The main course includes a serious piece of cheeseburger, in a large sunflower seed bun, with crispy shallots. A thick slice of grilled beef tongue rolls over the side of the bread like a piece of cloth that cannot be contained. I admire this burger very much when it goes in other people’s path, but don’t cry over my choices because there is a pie in my future. The pie culture in London has grown tremendously over the past few years, thanks in large part to the example set by the great Calum Franklin at the Holborn Dining Room. What this man can’t do with shortcrust pastry, egg wash and a bucket of ground pork isn’t worth knowing. The prepared, marked and frozen wonder served here stands up to these. As I cut, a tasty broth flows onto my plate. It is filled with pieces of smoked pork and mandolin carrots. On the side is a shiny field quenelle, the buttery mash generously strung with spring onions. It’s serious carb-on-carb action, in the best possible way. But remember: there are carrots in the pie. It’s the covered vegetable, right?

“A prepared, streaked and frozen marvel”: the smoked pork pie. Photograph: Sophia Evans / The Observer

The clearest sign of the French background is the encouraging stone-grilled sea bass with crispy skin. It comes over a lake of peas and bacon, sprinkled with new potatoes, in a ripe butter emulsion of a sort the authors of Larousse Gastronomic would recognize and applaud. The Gallic turn is also found there in a truly fabulous accompaniment of leaves, alternately purple and red, green and yellow, arranged like the most beautiful flowers, in a vinaigrette speckled with chives. It’s a potent salad for £ 4.50.

There is only one dessert on offer, which they call the Wigmore Soft Serve Sundae. It costs £ 5 and changes regularly. Recently it was based on melba fishing. Today it’s a tiramisu sundae. Descend through curls of soft ice cream, layers of grated chocolate, and crunchy chocolate balls, and at the bottom you’ll find the required coffee-soaked sponge cake. It’s food to set off the rest of the day, and by mid-week lunchtime the room is happily full of people who clearly can’t remember what they’re supposed to do after 2:30 p.m.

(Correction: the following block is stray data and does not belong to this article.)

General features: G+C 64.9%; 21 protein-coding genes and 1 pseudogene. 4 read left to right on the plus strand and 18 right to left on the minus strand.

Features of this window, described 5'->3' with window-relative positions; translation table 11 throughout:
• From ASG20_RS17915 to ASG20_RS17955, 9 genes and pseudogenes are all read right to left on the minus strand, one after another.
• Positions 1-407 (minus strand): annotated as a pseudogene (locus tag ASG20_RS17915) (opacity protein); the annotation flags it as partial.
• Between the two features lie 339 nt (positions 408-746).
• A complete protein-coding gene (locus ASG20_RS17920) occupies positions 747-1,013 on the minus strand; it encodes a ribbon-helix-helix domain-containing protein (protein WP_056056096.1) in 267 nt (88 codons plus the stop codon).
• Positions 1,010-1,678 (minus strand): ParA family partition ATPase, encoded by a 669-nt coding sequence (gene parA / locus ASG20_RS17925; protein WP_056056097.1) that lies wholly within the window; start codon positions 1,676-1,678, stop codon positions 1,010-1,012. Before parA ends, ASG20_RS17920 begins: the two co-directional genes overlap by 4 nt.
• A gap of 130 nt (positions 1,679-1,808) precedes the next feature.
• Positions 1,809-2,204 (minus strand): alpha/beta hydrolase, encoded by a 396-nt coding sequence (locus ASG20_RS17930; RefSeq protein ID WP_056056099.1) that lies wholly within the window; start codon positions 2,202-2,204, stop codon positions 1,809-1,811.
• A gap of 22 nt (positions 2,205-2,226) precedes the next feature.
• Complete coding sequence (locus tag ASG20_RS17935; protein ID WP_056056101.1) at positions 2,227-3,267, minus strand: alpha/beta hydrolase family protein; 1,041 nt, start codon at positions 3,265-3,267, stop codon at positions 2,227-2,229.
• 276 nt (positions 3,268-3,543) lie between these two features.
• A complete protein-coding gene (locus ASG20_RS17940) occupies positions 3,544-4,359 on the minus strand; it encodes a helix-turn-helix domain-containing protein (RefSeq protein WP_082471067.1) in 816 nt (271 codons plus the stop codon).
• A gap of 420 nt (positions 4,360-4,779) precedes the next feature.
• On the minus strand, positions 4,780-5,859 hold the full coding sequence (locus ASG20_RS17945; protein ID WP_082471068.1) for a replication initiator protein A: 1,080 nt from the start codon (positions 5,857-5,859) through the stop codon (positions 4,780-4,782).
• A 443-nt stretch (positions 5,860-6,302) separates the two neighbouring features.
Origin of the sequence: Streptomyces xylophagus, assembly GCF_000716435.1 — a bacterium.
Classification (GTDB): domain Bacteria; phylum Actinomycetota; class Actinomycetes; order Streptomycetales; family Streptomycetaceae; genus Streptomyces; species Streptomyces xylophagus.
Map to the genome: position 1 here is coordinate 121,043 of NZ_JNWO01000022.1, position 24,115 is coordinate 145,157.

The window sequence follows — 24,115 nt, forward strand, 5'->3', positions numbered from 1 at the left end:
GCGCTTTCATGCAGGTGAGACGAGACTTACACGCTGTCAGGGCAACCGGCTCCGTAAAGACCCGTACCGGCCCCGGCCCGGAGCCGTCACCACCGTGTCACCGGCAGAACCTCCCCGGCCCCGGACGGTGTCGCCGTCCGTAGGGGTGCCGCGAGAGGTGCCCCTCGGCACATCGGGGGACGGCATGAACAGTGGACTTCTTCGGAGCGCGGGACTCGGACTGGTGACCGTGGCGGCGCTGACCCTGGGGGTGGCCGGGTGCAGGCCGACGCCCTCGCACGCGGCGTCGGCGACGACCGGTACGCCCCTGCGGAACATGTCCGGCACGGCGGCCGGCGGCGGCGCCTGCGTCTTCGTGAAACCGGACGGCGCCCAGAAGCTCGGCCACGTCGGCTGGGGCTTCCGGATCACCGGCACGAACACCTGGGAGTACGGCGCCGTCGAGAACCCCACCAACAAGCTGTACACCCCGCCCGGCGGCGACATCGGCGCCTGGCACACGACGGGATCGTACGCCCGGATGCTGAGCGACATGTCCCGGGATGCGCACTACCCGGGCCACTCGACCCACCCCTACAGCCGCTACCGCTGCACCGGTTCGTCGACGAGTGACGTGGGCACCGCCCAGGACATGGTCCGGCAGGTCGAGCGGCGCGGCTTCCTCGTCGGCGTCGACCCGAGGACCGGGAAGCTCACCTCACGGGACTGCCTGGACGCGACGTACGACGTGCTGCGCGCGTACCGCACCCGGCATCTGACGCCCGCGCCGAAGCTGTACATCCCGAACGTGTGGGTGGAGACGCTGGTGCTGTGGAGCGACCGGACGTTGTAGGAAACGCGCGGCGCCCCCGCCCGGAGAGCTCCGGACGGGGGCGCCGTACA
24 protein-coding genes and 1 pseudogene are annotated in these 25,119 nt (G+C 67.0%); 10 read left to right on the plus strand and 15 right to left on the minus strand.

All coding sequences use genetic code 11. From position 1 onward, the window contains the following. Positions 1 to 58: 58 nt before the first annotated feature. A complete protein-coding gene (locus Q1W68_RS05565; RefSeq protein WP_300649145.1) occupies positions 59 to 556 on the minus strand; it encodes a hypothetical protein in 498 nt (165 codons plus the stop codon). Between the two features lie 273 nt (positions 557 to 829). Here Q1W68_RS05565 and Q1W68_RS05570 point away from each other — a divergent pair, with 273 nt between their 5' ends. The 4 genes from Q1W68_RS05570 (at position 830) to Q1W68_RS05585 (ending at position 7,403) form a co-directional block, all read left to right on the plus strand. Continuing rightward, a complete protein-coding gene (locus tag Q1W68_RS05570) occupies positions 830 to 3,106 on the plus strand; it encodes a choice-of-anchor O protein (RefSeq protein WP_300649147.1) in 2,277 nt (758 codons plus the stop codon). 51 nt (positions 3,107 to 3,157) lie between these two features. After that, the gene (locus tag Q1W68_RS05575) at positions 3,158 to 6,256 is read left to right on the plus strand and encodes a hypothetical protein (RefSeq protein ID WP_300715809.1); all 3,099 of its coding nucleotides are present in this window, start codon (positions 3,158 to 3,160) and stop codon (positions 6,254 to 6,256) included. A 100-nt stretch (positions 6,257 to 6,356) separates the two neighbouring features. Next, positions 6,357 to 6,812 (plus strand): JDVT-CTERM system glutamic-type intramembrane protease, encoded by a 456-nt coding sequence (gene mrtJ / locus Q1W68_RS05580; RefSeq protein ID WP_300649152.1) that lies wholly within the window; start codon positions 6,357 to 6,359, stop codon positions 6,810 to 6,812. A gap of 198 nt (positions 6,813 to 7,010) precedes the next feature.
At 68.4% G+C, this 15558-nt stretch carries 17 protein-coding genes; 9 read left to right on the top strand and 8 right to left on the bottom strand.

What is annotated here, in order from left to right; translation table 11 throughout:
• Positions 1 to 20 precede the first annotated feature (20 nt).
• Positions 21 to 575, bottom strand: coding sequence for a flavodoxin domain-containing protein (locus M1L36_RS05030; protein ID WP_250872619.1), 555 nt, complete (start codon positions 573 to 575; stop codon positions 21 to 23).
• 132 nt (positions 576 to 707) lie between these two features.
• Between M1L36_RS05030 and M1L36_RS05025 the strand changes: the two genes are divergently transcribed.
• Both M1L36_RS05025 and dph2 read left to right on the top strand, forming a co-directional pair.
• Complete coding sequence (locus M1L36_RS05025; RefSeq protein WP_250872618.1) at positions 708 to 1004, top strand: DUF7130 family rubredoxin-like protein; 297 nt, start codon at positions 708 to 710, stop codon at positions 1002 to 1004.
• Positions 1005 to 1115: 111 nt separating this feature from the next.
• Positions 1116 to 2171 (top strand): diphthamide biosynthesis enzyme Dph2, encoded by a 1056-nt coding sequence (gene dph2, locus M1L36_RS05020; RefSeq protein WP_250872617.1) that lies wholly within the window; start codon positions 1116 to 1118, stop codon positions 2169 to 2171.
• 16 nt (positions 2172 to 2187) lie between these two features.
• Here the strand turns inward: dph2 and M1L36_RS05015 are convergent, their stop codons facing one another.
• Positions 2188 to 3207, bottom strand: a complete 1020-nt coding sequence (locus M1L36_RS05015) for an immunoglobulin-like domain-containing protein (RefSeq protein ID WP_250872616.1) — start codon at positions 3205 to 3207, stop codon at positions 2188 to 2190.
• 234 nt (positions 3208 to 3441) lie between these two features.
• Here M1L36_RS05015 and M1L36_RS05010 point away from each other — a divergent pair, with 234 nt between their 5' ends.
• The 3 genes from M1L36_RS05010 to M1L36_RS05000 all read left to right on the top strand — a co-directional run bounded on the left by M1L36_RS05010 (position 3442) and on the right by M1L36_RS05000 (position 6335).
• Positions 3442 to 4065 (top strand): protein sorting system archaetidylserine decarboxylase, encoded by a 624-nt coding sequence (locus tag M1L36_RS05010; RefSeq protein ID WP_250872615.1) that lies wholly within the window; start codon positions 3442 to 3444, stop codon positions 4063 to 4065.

'At the bottom you will find the required coffee soaked sponge': Tiramisu Sundae.
“Downstairs you will find the required coffee soaked sponge”: Tiramisu Sundae. Photography: Sophia Evans / The Observer

To my left is a table of women who, for their lunch, have each ordered a toast and a side of crisps, with Bloody Mary salt. I admire their style and decide I should be more like them. Hear the call of the Wigmore Toastie. I later learn that from October 19, they are organizing what they call a Toastie Takeover. Three guest chefs – Andrew Wong from A Wong, Cyrus Todiwala from Namaste spiced coffee and Anna Haugh from Myrtle Restaurant – will each design a toast that will remain on the menu for four weeks. You can also eat one and support a good cause, as £ 1 of each sale will go to support Calm, the pioneering anti-suicide charity. Imagine: you can have the best toastie in London and do good. It’s a great day by anyone’s standards.

New bites

The sausages are coming. Extrawurst, a Bratwurst takeaway chain with 30 outlets in Germany, will open in the UK. They are planning “hundreds of locations” across the country over the next three years, both kiosks and larger outlets with some seating. It will start with three of the largest units in Birmingham, Nottingham and a shopping center in the West Midlands later this year, before expanding with the help of franchisees in 2022 (extrawurst.info).

Old Chef winner Kenny Tutt opened a second restaurant in his hometown of Worthing, to accompany Pitch, which he opened there in 2019. Bayside Social, which Tutt described as inspired by the art deco buildings of South Beach, Miami, is a casual seafood cafe on the promenade. The opening menu includes calamari in aioli, crab cakes in tomato sauce, and Baja fish tacos. There is also a menu for breakfast and brunch (baysidesocial.co.uk).

A support program for the hospitality sector has been launched in Northern Ireland. More than a million people are now eligible to apply for a Spend Local card, which will be preloaded with £ 100, for use in hospitality and retail establishments until the end of November.

Email Jay at [email protected] or follow him on Twitter @ jayrayner1

Chewing The Fat by Jay Rayner: Tasting Notes of a Gourmet Life, is now available. Buy it for £ 4.99 at guardbookshop.com